A dim lit room. A lone computer screen in the middle of that room radiating all of the noticeable light around you. Like a moth, you’re drawn to the light. You take a seat in front of the monitor where a single application is running with the text “MURDER” in the text box. Looks like a crappy search engine from a college homework assignment, you think to yourself. You click the Search button anyways. Querying Database and a green sense of progress fills up the bar. A few videos with a brunette appear. She’s been there for more than one day, as her clothes aren’t the same across the videos. It looks like she’s being interrogated. Without warning, without forced motivation, without someone whispering text in front of you face, you sit there watching each video, trying to figure out what this murder is about.
Her Story is probably one of the better story-driven games I’ve played in a while, not because it breaks ground in storytelling but because it leaves the player in complete control of how they unravel the story.
No preamble to the story present; you’re piecing everything about the story as you dig through the collection of videos. The only fact of the story given to you off the top is that a murder has taken place.
Without Forced Motivation
Without giving the player a reason to care about the situation, you’re thrown into a murder mystery. You aren’t given any character motivation so you don’t really have anyone that you’re rooting for. Your emotional investment in a character isn’t there so you have no reason to stay here to figure out what happened. The only reason to stay is because of your own interest in the story.
Finding out how to play is completely up to your own skills in the game. You either figure out that the search application is based on terms from the transcription or you get stuck and find a README file on the in-game computer describing the use of the search application. There is no assumption to how smart or dumb the player is because the game knows that each player will search at their own pace.
Different terms in the transcription will jump out at the player and it’s up to the player to follow each avenue that the terms takes them. And with that one assumption, it means that every person who plays Her Story will have a different experience with this game. Everyone that plays has the same set of information therefore the same point of reference. But as they search, that point of reference diverges greatly as the waves of intrigue ebb and flow through each divergence.
Many of your branching paths will lead to dead ends, but each group of paths has some twist, some spark to reignite your intrigue as new thoughts of the mystery flood your mind.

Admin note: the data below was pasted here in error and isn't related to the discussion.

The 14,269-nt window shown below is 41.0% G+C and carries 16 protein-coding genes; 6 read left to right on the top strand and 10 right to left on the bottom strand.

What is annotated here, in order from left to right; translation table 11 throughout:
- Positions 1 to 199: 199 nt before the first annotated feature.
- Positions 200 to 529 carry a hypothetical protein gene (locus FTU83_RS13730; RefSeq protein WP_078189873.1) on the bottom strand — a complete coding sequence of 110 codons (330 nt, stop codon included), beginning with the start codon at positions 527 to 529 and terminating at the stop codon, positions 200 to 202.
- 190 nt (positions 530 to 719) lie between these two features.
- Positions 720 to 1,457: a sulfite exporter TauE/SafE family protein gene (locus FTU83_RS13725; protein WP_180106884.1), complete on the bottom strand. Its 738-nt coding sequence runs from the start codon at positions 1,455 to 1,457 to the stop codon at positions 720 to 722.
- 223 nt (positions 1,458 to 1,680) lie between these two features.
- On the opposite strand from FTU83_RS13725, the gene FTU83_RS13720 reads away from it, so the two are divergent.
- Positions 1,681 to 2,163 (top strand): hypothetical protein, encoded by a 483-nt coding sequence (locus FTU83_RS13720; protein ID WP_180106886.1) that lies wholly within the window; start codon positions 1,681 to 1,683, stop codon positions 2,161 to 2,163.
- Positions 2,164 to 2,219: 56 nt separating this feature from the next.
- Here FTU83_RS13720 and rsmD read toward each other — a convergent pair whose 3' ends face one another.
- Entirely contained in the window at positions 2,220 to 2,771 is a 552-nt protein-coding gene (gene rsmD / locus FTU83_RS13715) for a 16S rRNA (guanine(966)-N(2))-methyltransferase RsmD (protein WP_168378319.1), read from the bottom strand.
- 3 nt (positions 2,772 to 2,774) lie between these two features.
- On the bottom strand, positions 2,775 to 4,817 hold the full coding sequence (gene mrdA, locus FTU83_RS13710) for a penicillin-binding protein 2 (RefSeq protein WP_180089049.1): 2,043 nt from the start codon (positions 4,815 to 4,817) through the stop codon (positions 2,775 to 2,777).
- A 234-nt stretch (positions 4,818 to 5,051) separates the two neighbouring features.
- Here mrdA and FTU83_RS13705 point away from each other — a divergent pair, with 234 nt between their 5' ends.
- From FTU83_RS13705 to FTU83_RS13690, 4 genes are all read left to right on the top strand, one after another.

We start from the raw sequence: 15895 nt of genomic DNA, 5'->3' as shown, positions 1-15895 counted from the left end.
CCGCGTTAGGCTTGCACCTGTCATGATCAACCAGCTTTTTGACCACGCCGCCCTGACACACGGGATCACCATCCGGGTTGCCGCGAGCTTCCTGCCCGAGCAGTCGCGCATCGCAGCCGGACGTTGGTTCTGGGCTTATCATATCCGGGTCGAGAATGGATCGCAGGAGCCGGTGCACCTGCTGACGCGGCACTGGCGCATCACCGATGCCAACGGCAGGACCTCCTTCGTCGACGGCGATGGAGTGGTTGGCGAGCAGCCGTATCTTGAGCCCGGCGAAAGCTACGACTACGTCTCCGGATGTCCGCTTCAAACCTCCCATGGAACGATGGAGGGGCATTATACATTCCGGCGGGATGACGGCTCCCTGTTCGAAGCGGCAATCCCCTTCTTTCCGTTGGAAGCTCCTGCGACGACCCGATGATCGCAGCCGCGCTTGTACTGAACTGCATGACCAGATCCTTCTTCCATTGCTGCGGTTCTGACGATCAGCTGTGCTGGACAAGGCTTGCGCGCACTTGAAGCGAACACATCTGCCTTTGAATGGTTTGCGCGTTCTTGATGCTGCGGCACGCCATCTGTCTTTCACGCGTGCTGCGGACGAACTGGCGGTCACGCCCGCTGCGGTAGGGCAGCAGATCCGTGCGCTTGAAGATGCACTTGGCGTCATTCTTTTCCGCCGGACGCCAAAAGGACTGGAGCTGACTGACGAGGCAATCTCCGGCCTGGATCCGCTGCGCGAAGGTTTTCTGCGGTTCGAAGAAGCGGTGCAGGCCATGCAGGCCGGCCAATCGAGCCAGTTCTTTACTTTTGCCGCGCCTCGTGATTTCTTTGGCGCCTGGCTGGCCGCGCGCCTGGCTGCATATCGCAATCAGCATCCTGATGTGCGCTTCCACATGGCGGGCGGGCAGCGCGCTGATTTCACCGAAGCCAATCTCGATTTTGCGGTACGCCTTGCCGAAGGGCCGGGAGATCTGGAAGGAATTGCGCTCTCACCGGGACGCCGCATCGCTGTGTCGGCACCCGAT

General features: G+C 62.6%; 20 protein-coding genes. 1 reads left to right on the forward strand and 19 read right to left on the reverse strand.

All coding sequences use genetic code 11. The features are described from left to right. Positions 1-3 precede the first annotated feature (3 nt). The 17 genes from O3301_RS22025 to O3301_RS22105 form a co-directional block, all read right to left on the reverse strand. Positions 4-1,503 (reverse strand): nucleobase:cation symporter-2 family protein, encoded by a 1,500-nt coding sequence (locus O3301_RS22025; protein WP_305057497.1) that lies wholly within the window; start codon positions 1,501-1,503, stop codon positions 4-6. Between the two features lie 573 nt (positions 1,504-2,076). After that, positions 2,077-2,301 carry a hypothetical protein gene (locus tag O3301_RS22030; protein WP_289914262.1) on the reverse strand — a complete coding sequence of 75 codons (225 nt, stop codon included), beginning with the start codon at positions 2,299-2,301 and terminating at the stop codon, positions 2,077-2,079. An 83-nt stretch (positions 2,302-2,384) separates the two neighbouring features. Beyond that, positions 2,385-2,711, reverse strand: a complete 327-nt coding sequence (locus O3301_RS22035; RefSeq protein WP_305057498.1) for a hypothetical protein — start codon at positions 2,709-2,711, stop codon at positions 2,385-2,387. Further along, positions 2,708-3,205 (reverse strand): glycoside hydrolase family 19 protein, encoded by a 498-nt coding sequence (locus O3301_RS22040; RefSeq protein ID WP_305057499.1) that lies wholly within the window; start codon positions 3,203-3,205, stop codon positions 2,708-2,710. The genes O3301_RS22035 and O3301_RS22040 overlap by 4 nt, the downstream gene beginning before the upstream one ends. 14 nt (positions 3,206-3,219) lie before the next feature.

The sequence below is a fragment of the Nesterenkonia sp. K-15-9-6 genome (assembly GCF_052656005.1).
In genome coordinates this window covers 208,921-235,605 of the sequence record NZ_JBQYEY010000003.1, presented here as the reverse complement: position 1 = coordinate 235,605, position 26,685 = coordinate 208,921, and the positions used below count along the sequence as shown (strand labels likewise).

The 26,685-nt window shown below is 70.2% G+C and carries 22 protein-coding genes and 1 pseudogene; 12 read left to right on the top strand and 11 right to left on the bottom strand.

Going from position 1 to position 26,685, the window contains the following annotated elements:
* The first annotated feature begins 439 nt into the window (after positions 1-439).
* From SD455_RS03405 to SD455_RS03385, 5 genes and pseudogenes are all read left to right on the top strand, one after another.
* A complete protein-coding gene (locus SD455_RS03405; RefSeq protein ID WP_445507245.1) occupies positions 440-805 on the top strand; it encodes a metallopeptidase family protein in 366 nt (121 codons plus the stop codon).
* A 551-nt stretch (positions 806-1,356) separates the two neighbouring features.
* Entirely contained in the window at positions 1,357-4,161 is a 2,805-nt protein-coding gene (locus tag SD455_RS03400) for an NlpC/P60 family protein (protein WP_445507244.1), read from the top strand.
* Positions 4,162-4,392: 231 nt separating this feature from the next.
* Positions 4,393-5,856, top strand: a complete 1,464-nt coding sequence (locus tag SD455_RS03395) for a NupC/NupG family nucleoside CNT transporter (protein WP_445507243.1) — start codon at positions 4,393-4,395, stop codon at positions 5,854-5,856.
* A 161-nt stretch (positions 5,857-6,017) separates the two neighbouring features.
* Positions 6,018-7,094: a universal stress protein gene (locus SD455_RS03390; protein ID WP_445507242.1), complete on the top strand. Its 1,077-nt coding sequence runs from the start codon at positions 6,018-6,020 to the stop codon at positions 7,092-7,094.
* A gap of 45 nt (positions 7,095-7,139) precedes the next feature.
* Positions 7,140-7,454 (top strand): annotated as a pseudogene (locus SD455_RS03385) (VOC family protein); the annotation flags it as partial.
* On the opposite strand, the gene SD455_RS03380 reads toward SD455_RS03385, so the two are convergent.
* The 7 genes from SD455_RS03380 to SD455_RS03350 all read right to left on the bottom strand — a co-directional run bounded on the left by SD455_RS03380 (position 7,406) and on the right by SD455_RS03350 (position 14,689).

You don’t become captivated by the mystery, more like periodically engrossed by it. As new pieces of the puzzle are discovered and revealed, old information starts to jump out at you. Old hypotheses become affirmed and rejected and it becomes impossible to keep track of what you should search next, what became less important in your current train of through, and what you’ve already tried. Early on I realized that a pen and paper, or some other scratchpad, was essential in keeping track of my thoughts about the situation and the players in the story.
It’s hard not to talk about the actual meat of the game because its story and the reveals are the bread-and-butter of the game and would completely ruin the game for those willing to give it a try, but the game’s strengths in keeping the player captivated at their own pace makes it a great candidate to get people interested in story-driven games and makes it an excellent example of bridging the gap between interactivity and story-telling. Not living in the gameplay-storytelling cycle that most games live in or the gameplay-setpiece-storytelling clusterfuck that most AAA games live in nowadays when we look for examples of story-driven games, but a game where the story and the interactivity coexist at the same time, instead of an alter-ego to a double life that a game tries to live.
Blaugust Day 1
August 1, 2015 at 16:48
It definitely looks like an experience. I keep hearing interesting things about it, but I am not sure it’s the type of game I would really enjoy. Then again, it’s unfair to judge something like this!
August 1, 2015 at 17:10
It’s not a long investment. My runthrough was around 2ish hours and depending on which rabbit hole you venture through first might be longer or shorter. It does help you rethink how story can work in an interactive medium, though a lot of it is a combination of stuff that’s worked in the past. Like a point and click adventure games mixed with choose your own adventure stories.
It might also be one of those go-to games for the next few years for innovations in story-telling in games. Like how people reiterate Bioshock, Portal, and such.
August 1, 2015 at 21:17
It’s definitely an interesting example of non-linearity in storytelling.
Different people will uncover different bits of it (beginning, middle, end, interludes and sidetreks) in a different sequence, and the author/designer relinquishes that control over the sequencing, trusting that players are capable enough to do that on their own, if they wish, and stop when they want.
I am intrigued by where I stopped. I at first intended to play through the whole thing, uncover every piece and get them in totally correct sequence for a complete play through. But due to the restriction of videos that could be lined up in a row, I kinda thought better of it and just unraveled the story to the point where I felt I had a good handle on what was -really- going on, found a nice ‘reward’ video that came in two parts, identified the different players involved, and then just haven’t found the time to pick it back up again for the ‘completionist’ run-through. I just keep assuring myself Maybe soon (TM), and that seems to suffice.